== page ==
The Aztecs, therefore, likely will not want to turn the game into a shootout between the two Carson quarterbacks. San Diego State, which is playing its home games this season in Carson, Calif., also has former Georgia Tech quarterback Lucas Johnson on its roster. Johnson has not thrown a pass this season though he rushed for 51 yards on three carries last week at Hawaii in his 2020 debut.

Hoke, though, was vague about which quarterback will play against the Pack.

“He’s a great kid, smart and he’ll bounce back,” said Hoke of Baker. “But having both of them is a real positive. I’m sure Nevada will prepare for both of them.”

Hoke, who was Michigan’s head coach from 2011-14, is well aware of the Aztecs’ struggles to throw the ball this year. “I do love the fact that our run game, our backs, have done a nice job,” Hoke said. “But there’s no question that during the course of the year people will stack it up (to stop the run) until we can prove that we can get the ball down the field (through the air).”

Hoke has taken notice of what Strong and the Pack passing game has accomplished this year. “Carson Strong, he can make all the throws,” Hoke said. “And he has a group of receivers who are all very talented. (Romeo) Doubs is pretty special. They are going to be a really good challenge for us.”

The Aztecs have the No. 1 passing defense in the Mountain West this year, allowing just 152.2 yards a game. San Diego State has also allowed the fewest passing first downs in the conference (23) while the Wolf Pack offense has the most passing first downs (62).

Doubs, who leads the Mountain West with 31 receptions for 645 yards and eight touchdowns, has caught Strong’s last six scoring passes. The Pack junior, though, has just six catches for 69 yards and no touchdowns in two career games against San Diego State.

“The big plays by Carson and Romeo are just backbreakers,” Norvell said. “If they (opposing defenses) want to get cute with some of their defenders, they still have to deal with Romeo out there. We’re just not going to let people off the hook that way. We’re going to continue to use those guys.”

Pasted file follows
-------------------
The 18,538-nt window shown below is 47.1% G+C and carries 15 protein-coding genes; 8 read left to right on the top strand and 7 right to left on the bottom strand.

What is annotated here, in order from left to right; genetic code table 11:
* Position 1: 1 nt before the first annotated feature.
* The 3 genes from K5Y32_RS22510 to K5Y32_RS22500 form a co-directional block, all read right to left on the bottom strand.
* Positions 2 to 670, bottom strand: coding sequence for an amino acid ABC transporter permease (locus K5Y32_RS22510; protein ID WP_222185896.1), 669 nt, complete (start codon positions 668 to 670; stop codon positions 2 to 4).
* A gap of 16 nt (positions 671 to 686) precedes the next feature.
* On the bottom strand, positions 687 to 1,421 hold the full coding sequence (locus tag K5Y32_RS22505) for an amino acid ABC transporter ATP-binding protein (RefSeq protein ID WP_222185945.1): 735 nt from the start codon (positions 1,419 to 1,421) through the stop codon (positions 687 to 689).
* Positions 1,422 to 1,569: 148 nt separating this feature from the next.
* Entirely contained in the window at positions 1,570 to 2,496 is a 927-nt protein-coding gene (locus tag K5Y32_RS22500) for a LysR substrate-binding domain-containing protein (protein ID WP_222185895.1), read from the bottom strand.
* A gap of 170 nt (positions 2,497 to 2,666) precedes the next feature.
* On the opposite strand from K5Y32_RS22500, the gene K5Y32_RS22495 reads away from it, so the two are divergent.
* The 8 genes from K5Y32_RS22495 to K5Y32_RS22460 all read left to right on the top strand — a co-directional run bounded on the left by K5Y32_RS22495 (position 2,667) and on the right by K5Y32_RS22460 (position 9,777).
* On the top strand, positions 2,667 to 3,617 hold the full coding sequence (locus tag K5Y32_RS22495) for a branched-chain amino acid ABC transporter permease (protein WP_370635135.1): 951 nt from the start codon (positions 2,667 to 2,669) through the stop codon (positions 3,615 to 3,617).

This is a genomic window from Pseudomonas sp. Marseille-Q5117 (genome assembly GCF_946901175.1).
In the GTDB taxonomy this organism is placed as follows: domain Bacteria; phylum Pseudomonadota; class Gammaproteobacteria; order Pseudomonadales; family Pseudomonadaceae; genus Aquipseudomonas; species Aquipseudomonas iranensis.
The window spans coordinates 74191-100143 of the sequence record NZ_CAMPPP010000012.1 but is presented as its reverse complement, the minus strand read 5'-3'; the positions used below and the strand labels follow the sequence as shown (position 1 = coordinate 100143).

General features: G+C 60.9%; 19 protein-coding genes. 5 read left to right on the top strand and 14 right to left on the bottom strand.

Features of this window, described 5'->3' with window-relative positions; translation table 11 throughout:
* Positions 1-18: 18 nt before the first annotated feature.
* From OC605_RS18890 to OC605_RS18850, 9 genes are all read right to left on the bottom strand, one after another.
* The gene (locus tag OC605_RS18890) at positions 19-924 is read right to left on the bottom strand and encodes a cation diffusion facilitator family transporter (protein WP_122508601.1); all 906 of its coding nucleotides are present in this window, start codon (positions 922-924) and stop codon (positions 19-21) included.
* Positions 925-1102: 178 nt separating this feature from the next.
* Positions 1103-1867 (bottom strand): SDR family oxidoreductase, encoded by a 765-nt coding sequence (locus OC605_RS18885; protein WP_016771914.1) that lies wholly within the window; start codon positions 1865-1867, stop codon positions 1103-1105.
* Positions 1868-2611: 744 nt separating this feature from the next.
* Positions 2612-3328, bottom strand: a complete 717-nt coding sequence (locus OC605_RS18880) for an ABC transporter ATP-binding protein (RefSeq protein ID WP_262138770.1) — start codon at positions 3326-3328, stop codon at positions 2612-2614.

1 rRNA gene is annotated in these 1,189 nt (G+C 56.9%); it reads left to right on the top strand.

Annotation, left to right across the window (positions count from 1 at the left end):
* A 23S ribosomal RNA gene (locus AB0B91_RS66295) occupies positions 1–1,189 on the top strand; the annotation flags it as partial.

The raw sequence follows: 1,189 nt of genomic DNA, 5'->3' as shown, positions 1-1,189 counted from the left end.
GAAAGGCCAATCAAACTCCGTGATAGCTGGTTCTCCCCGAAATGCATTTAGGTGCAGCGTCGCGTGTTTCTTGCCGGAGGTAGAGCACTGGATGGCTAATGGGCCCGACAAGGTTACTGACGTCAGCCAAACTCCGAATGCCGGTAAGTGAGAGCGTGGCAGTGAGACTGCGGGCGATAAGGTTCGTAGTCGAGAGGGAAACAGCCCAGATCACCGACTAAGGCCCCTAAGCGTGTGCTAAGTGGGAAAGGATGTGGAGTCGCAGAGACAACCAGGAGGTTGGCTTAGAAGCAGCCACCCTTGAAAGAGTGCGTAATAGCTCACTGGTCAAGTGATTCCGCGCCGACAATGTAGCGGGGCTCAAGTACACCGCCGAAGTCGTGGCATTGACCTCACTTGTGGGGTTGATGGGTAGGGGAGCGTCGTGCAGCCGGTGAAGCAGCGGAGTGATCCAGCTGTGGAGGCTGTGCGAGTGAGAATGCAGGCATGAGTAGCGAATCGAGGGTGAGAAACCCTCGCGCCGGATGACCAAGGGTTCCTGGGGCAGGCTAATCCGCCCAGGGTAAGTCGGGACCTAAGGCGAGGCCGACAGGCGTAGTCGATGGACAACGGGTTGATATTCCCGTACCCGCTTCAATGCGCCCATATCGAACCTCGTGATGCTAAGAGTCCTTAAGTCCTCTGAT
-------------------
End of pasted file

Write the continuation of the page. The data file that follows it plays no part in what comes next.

San Jose State beat San Diego State 28-17 on Nov. 6 on the strength of three Aztecs’ turnovers in the fourth quarter, leading to two San Jose State short touchdown runs in the final 11 minutes.

Norvell, whose Wolf Pack defense has forced just two turnovers all season long, isn’t relying on the Aztecs to make many mistakes.

“You have to outplay them,” the Pack coach said. “They are not going to give you anything. You have to be at your best to beat a team like this.”

The Aztecs are clearly the best team the Pack has faced this season. The Pack’s first four opponents (Wyoming, UNLV, Utah State and New Mexico) are a combined 1-13 right now. The Wolf Pack’s final four opponents this season (San Diego State, Hawaii, Fresno State, San Jose State) are a combined 12-4.

“The season is now just starting for us, really,” tight end Cole Turner said. “These four games will prove to everyone how good we are.”

A victory on Saturday will make the Wolf Pack 5-0 for the first time since the 2010 team started 6-0. The 2010 season is the only Pack season since the school joined Division I-A in 1992 that has started with at least five victories.

“We just can’t get comfortable,” Wolf Pack safety Tyson Williams said. “It’s about just staying hungry.”

The Wolf Pack has won seven of its last eight Mountain West games dating back to last season.

“This year we expect ourselves to win every single game,” Turner said. “We just don’t expect to win, we expect to dominate. It’s our plan to do it again this week.”